Trade Cases

KORUS Talks Focus on Auto Trade Deficit

Written by Sandy Williams

“We have much work to do to reach an agreement that serves the economic interests of the American people. Our goals are clear: we must achieve fair and reciprocal trade between our two nations,” said Ambassador Robert Lighthizer during a meeting Jan. 5 with Korean representatives in Washington to advance talks on the U.S.-Korea Free Trade Agreement (KORUS).

The meeting was described by Yoo Myung-hee, trade policy bureau director for the Korean Minister for Trade, as getting a “read” of the other side’s position.

According to data on the U.S. Trade Representative website, U.S. goods and services trade with Korea totaled an estimated $144.6 billion in 2016, exports were $63.8 billion, and imports were $80.8 billion. The U.S. calculates the goods and services trade deficit with Korea as $17.0 billion in 2016.

The U.S., led by Assistant U.S. Trade Representative Michael Beeman, addressed the trade imbalance in the automotive sector, in particular. According to USTR statistics, vehicles represented $24 billion of the $69.9 billion of goods imported from Korea in 2016. Vehicle exports from the U.S. to Korea totaled $2.2 billion.

According to Korean independent newspaper Hankyoreh, sources said the U.S. requested the elimination of “non-tariff barriers” on imports of U.S. autos to Korea, including environmental regulations on emissions. The U.S. also discussed tougher rules of origin for steel and parts used in Hyundai and Kia assembly plants in the United States. The requests mirror the demands for higher U.S. content in vehicles that are under debate in the NAFTA negotiations.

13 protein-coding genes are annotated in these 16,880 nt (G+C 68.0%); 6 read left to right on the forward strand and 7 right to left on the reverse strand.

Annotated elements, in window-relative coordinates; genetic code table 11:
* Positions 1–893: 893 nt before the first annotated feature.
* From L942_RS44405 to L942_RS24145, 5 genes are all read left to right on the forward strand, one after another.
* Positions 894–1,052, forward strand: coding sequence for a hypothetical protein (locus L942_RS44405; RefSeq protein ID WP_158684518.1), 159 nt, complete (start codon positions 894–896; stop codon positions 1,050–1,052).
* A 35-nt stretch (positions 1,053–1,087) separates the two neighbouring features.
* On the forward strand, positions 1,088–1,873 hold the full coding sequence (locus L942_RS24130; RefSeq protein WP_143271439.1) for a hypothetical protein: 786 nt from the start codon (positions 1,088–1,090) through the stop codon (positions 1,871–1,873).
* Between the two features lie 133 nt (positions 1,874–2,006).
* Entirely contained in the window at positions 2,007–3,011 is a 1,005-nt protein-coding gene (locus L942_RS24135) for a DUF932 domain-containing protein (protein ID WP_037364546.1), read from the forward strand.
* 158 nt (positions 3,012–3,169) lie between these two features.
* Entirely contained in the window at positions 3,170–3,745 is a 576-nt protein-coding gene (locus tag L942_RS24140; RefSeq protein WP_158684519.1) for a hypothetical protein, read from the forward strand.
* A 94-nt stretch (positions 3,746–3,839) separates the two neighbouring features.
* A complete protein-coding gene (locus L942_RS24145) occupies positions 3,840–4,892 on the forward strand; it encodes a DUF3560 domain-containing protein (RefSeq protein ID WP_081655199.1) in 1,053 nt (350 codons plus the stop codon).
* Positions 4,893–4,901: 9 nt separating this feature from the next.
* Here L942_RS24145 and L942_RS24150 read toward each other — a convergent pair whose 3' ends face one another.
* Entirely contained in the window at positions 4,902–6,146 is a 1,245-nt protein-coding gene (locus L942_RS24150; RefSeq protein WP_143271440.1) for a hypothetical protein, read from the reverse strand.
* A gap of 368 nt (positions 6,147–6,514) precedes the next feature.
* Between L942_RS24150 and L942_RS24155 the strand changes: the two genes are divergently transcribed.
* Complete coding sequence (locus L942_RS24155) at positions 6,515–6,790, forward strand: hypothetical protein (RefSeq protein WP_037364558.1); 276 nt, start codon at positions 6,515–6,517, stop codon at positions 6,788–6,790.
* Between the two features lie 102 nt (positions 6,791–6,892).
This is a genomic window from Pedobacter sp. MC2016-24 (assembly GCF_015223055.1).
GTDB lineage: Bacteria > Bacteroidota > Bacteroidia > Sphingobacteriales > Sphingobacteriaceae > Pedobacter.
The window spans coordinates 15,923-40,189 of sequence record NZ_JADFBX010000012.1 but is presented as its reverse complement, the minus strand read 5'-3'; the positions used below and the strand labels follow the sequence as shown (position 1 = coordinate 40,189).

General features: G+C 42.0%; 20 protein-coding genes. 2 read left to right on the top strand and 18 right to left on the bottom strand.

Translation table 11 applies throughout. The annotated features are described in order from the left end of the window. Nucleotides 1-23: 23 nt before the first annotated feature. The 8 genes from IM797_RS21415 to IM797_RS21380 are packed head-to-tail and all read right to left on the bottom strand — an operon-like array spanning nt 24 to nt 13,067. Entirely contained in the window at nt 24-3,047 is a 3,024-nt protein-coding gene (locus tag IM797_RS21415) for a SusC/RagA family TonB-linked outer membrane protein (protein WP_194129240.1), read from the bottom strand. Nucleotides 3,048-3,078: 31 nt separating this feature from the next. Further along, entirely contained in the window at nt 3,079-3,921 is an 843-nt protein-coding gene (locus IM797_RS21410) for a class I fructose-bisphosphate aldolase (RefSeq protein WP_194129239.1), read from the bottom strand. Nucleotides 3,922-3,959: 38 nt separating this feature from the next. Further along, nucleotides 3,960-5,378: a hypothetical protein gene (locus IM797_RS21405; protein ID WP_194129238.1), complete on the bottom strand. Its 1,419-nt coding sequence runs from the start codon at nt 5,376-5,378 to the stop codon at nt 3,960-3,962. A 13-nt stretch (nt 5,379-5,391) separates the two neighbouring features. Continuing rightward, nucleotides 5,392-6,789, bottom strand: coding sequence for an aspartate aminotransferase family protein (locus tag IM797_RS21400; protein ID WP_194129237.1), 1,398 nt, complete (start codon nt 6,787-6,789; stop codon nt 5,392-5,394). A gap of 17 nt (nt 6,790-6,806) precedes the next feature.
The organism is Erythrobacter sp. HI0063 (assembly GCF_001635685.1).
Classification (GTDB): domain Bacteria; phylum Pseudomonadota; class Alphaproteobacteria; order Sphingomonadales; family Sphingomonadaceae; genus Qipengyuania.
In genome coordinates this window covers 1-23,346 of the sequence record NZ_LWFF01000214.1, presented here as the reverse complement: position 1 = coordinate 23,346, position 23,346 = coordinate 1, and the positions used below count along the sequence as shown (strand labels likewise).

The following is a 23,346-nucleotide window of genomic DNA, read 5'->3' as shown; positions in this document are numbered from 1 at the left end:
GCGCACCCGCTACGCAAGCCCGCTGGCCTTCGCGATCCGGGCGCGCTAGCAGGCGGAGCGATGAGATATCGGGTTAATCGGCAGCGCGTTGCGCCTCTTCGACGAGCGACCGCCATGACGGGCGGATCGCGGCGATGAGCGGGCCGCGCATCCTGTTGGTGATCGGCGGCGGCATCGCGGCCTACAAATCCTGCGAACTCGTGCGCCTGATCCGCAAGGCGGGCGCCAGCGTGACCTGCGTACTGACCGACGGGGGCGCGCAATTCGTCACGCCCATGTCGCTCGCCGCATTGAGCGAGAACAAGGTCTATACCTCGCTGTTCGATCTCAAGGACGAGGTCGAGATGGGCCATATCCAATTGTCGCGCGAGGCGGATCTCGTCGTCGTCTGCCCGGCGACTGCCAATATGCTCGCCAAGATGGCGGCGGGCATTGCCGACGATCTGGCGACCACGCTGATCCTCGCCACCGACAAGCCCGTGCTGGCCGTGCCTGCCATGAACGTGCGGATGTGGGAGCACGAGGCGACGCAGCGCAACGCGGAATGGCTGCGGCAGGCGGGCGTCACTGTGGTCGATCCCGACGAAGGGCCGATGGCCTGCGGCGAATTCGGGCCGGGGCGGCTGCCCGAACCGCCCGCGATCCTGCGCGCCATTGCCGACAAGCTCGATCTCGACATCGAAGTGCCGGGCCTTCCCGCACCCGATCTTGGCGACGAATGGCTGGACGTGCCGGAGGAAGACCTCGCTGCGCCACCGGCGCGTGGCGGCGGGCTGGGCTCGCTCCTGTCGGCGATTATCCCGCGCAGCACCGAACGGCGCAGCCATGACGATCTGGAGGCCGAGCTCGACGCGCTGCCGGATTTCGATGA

The Trump administration has included the KORUS pact among the “failed” trade agreements that are increasing the U.S. trade deficit with the rest of the world.

“KORUS could be the sacrificial lamb to show toughness on trade generally, because the Trump administration is going to face a lot more backlash from the U.S. business community and the U.S. agriculture community if, for example, they walk away from NAFTA or do something really radical on China,” said Matthew Goodman, a senior adviser for Asian economics at the Center for Strategic and International Studies, in a recent Bloomberg article.

No date has been set for the next KORUS meeting, but it is expected to be soon.

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